Leading by Listening

What is the most critical leadership quality in turbulent times?


Anyone who is even remotely interested in business literature has, at some point, read an article on how to develop good leadership qualities. Focus, confidence, integrity, passion, effective listening, and competency often top the list, and for good reason.  These characteristics need to be possessed by all great leaders, and they need to be consciously cultivated on a continual basis.
But are these qualities enough to lead successfully in a business climate where volatility and change has become the norm? A few decades ago, an organization could rely on a visionary leader to see the “big picture” and help steer the ship in the right direction to hit both immediate and long-term goals. Times have changed, though – and drastically — as organizations of all types and sizes face increasingly complex and unpredictable challenges.  In today’s volatile business climate, businesses experience an unprecedented degree of turnover, competition, disruption, uncertainty and other types of obstacles to achieving their goals.  In keeping with these changes, the leadership qualities that once paved a path to success are now merely the price of admission to play in a high stakes game with low margin for error.
For those of us over the age of forty, the classic archetype of leadership tends to be of a self-assured individual who has always has all the answers and knows how communicate them confidently and unambiguously through a sequential top-down chain of command.  In this model, a few people at the top of the chain have access to the greatest amount of information – everything from customer feedback to financial data – and they use this input to make all major decisions for the entire organization.  This type of leadership used to work well in a world where things changed slowly and business dynamics were fairly predictable from quarter to quarter.
But in the midst of disruption, the challenge for most leaders is how to get everyone moving in unison when the goal posts and the rules of the game are constantly changing in real time.  Team alignment is absolutely essential to achieve anything of real significance, and agility is quickly becoming the most critical ingredient of success in turbulent times.  
Consequently, the need to be “right” is quickly being replaced by the need to be flexible.   Flexible leaders have the ability to change their plans to maintain productivity during transition or periods of chaos.  The Center for Creative Leadership (CCL) asserts that rapid organizational change is one of the most significant leadership development challenges facing businesses of tomorrow. Like Cisco and IMD, they’ve found that many organizations have mastered the operational or structural side of change, but have merely skimmed the surface in terms of the people side of change.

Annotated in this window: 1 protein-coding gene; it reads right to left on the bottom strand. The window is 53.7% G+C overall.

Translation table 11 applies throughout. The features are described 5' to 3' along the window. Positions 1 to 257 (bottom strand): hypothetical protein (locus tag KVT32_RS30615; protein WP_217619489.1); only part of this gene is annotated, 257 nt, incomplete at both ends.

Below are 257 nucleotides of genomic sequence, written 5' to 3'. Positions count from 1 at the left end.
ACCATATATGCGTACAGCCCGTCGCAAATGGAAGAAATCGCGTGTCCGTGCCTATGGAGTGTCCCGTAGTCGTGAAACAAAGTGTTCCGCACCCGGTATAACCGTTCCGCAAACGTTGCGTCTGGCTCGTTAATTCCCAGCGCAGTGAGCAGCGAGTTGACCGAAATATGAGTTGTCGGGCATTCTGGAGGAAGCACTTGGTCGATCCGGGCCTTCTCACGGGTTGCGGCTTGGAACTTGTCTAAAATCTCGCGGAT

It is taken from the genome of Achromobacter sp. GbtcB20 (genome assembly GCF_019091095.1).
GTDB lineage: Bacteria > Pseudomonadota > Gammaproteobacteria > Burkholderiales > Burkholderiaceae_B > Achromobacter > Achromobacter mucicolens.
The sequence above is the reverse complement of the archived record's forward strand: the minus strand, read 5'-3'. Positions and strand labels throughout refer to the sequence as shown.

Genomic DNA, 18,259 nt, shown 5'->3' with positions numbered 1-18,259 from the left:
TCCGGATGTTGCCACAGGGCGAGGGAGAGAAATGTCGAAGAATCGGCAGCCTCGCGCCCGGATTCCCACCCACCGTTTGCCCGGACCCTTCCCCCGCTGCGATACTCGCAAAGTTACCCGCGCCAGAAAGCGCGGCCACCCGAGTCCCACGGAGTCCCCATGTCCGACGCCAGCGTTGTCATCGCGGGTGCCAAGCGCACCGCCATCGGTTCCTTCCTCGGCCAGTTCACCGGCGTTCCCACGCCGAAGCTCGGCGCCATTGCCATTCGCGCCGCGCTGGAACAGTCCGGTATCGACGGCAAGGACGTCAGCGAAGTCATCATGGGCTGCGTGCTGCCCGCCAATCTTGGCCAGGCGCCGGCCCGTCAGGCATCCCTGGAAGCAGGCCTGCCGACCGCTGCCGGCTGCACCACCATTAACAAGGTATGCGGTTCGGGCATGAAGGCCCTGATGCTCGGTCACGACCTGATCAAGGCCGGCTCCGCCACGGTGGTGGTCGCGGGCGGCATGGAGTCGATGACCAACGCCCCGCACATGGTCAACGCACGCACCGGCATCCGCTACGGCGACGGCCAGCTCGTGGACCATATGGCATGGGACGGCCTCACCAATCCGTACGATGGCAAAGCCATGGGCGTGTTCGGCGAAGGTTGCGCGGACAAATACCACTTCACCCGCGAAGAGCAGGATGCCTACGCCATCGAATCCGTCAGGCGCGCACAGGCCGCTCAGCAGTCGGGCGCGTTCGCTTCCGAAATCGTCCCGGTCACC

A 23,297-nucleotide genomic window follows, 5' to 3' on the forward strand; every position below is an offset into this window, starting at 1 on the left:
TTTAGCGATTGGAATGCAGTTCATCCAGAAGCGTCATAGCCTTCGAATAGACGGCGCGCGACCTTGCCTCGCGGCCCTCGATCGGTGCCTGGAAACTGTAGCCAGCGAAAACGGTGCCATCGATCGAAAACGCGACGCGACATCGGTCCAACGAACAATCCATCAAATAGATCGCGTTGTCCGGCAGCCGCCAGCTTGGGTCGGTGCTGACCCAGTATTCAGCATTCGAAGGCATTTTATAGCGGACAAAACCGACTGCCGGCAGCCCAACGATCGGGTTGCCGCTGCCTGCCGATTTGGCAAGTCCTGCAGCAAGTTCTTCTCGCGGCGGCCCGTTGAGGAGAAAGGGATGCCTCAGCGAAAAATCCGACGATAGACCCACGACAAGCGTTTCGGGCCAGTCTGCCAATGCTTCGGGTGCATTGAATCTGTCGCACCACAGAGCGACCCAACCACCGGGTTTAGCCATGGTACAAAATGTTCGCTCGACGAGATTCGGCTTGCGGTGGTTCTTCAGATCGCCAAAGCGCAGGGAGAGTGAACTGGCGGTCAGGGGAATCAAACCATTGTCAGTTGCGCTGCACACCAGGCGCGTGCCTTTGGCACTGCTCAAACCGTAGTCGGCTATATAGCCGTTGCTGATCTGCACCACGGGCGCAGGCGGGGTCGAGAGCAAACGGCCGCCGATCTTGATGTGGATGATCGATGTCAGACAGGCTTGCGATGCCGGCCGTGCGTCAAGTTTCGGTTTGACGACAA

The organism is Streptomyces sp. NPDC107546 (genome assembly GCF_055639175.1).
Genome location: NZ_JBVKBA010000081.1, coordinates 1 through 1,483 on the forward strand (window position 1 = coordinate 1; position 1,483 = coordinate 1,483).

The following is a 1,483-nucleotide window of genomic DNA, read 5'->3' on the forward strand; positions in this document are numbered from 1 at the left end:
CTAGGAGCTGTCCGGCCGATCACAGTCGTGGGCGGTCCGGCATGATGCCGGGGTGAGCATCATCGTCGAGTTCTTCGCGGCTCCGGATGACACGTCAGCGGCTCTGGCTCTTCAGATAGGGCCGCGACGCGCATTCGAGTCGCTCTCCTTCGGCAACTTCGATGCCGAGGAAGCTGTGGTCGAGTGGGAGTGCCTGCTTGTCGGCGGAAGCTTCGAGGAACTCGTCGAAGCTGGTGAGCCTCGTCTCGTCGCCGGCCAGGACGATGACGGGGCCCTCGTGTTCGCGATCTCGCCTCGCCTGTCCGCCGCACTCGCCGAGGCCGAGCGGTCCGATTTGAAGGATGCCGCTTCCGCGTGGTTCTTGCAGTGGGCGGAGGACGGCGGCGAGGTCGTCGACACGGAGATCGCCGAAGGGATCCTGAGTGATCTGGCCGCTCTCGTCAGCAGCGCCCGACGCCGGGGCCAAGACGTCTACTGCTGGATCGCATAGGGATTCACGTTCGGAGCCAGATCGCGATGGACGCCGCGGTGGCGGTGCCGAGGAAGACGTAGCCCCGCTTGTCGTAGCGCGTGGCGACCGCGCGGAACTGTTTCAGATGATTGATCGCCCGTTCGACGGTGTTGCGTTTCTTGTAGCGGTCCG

CCL recommends implementing Change Leadership; focusing on the phases of change and the emotions associated with those changes, to help people cope with constant shift and gain desired results from a new direction, system, or initiative.  Change Leadership requires leaders, and the organization as a whole, to address beliefs and mindsets that will develop the practices and behaviors that help people adapt to change.

Tomorrow’s leaders must learn to treat uncertainty and ambiguity as the new normal.  In keeping with that, the most important quality of the successful contemporary leader may be something that is fundamental to all human relationships:  The ability to listen.

Let’s face it – we are in the midst of a global listening epidemic.  Every minute, 2.46 million social posts are shared, 277,000 Tweets are written and 3,472 images are pinned, and yet most of us still don’t feel like we are being heard.   We’ve all experienced the deleterious effects of the lack of active listening within the workplace at some point.   Anyone who has spent any significant amount of time in the workforce has attended a meeting in which one executive does the talking while other participants hold back their thoughts, worried about the impact of changes and decisions, while feeling utterly powerless to express themselves or do anything about their circumstances.  The result is not only a lack of consensus — when staff members don’t feel that they’ve been heard, the result is a general lack of commitment, engagement and productivity.
It’s time for leaders to start listening more actively to the people who truly know the most about their business – their employees. Listening provides the crucial foundation for strong leadership and thriving organizations. For decades, many executives have fallen into the sand trap of believing that sound leadership means talking the loudest.  But truly strong leaders are starting to realize that listening to others is the key to success.
Effective listening is the key to building trust and respect, creating a deeper sense of connection, and cultivating a shared consciousness across the organization – all of which lead to increased commitment, engagement and productivity.   This, in turn, translates into better business outcomes.

Waggl helps leaders listen by providing an efficient and innovative way to gather actionable insight and create alignment across the entire organization.  If you’d like to learn more, request a demo today.